Work, I kept having to remind myself, shouldn’t be everything. It shouldn’t be all-consuming. It shouldn’t be the thing at the core of my life that gives meaning to the rest of what I do. Because I’d lived that way for enough years and in enough failed ways to know that it is a lie. There is no life worth living for me where work is the principal thing, or even the third most important thing, in my life.
This last role I was in was very demanding: it felt a lot like being a startup founder again in terms of scope, but without any of the commensurate control and authority you enjoy. So that throwback to my startup founding days made it real easy to regress into an older way of being that really fucked me up, and translated into many small bad things, like spending too much time and emotional energy on work, even when I wasn’t there.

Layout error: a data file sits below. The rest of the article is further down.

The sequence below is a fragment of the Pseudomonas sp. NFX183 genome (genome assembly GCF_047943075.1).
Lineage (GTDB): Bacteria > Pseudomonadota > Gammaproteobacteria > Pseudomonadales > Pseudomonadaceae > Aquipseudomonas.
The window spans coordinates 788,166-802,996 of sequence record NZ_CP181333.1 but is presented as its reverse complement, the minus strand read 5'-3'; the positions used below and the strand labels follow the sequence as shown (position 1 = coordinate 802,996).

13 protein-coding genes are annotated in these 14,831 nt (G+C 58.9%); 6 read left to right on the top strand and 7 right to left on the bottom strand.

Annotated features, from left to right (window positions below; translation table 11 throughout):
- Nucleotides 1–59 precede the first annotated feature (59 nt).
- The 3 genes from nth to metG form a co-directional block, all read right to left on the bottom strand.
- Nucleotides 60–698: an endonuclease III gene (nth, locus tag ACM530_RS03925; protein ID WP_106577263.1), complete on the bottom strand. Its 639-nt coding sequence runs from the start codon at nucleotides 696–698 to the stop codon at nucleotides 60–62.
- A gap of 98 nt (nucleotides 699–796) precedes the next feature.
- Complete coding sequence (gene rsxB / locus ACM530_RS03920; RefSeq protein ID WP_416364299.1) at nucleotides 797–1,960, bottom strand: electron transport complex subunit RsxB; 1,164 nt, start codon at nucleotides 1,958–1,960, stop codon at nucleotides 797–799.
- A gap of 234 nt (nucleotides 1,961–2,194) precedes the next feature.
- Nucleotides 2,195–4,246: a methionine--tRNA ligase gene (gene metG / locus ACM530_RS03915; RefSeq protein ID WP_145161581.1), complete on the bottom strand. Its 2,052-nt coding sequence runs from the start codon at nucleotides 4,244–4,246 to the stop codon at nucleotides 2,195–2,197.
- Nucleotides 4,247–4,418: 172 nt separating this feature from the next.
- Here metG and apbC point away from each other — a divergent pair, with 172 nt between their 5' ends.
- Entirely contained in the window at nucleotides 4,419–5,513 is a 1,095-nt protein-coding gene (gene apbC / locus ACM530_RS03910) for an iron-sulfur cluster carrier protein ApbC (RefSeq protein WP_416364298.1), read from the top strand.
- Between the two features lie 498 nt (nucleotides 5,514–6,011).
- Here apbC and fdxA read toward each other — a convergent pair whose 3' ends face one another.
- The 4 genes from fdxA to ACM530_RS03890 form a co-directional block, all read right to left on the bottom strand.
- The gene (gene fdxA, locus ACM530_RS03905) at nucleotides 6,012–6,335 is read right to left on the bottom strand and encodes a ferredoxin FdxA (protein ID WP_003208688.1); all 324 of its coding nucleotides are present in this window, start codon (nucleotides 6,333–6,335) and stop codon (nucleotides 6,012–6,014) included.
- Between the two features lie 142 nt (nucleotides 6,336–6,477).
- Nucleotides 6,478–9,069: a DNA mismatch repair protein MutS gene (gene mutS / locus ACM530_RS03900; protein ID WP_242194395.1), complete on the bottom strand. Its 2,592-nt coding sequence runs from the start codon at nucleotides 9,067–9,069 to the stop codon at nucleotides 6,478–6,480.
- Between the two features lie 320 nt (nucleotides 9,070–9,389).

But once things got really bad at my job, it meant what little capacity I had for maintaining that distinction just completely fell apart. I leaned on every coping strategy I had until my finances and my inner life were a jumbled mess.
And then I got a uniform.
You wear the uniform at work, and take it off when you get home. And with it, you have a ritual for setting aside all of the demands work will place on you. Whether you concede to those demands even after you have removed your uniform is up to you, ultimately. But then the fact of your betrayal of your own self is a little plainer: here you are, in your own clothes and home, making the habitual out of the supererogatory, ignoring all the things inside you that you swear can wait just a little longer.
Sometimes, people will make fun of your uniform, which I think is great. A bud at work showed up wearing a black vest and looking stoic, and yep. That’s me. I have been read, and I have been placed. I am the guy with a uniform. I am doing exactly what I must, and then I am free.